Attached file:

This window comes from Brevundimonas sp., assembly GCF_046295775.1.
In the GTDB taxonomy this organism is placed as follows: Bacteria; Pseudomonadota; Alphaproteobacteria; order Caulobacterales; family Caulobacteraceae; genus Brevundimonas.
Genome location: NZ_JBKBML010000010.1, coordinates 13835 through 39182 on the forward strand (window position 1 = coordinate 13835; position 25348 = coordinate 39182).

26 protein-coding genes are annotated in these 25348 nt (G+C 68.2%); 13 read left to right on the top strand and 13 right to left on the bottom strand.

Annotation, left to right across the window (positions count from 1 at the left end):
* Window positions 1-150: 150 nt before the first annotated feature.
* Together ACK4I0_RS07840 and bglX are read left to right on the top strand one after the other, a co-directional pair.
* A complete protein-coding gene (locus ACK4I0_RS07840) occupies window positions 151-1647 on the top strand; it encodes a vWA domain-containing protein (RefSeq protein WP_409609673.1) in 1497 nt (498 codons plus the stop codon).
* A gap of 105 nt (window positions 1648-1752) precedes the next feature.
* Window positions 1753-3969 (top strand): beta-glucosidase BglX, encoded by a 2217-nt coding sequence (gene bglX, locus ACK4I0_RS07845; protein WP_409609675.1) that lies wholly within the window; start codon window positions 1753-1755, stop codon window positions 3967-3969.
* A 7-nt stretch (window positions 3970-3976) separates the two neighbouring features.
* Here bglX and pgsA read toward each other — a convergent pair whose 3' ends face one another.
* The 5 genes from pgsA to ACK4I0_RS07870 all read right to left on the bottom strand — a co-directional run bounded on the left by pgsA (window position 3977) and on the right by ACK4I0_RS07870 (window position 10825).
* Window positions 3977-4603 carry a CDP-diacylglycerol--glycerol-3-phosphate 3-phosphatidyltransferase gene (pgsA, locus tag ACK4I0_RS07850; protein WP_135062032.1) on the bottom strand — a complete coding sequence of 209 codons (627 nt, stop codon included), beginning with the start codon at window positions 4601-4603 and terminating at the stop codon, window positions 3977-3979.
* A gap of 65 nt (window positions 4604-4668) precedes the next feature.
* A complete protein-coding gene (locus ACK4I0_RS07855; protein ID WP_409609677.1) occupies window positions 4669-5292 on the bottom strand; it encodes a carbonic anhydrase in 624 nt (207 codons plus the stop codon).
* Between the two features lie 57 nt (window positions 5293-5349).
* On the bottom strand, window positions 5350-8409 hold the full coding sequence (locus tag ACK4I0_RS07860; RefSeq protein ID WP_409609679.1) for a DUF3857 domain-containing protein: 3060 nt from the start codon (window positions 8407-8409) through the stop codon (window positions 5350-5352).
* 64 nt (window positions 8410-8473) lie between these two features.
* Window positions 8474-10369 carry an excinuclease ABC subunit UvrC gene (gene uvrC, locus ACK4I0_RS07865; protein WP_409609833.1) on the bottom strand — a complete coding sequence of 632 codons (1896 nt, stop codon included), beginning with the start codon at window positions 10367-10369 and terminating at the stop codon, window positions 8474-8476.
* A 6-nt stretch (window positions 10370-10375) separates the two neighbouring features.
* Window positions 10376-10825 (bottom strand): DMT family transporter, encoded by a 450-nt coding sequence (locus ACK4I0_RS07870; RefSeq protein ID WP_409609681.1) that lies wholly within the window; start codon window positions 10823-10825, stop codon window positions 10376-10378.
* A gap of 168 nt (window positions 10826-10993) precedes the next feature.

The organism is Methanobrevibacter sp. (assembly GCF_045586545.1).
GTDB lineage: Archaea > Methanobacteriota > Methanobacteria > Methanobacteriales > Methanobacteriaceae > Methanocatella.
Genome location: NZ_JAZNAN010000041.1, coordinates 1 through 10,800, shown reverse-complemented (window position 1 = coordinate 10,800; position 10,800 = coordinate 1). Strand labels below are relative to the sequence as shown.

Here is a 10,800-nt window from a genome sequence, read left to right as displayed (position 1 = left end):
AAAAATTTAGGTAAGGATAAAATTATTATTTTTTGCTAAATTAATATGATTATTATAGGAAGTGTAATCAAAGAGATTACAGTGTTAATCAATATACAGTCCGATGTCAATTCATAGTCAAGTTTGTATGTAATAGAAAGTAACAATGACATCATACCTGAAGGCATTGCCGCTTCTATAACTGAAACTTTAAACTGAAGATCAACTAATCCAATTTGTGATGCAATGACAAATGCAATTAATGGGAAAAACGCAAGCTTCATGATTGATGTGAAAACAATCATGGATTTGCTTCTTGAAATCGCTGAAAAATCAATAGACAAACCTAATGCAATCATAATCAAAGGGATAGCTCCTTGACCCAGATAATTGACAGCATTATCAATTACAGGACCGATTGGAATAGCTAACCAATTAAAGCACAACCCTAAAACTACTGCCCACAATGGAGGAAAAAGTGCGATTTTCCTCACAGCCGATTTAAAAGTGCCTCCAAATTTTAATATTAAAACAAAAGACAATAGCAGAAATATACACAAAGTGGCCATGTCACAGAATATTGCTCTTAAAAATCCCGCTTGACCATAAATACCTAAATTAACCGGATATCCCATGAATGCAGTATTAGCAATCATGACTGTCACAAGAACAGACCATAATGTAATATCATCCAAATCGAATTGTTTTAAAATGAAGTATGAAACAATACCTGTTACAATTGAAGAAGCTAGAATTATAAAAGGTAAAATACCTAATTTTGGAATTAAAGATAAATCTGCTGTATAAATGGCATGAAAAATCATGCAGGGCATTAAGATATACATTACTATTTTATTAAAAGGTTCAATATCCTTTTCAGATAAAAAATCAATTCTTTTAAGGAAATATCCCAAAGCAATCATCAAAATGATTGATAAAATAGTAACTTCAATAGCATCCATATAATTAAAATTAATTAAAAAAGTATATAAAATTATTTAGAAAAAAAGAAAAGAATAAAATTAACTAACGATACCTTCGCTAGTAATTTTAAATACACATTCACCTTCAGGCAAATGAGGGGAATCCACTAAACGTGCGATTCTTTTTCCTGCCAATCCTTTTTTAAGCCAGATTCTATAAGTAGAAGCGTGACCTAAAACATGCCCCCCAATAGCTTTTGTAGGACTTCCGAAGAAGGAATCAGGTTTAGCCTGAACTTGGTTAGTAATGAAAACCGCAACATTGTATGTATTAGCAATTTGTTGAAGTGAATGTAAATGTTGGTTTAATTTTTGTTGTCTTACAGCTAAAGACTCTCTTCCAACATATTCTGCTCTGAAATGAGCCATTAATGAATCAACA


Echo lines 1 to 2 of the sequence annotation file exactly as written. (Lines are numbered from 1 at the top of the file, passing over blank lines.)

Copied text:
This window comes from Brevundimonas sp., assembly GCF_046295775.1.
In the GTDB taxonomy this organism is placed as follows: Bacteria; Pseudomonadota; Alphaproteobacteria; order Caulobacterales; family Caulobacteraceae; genus Brevundimonas.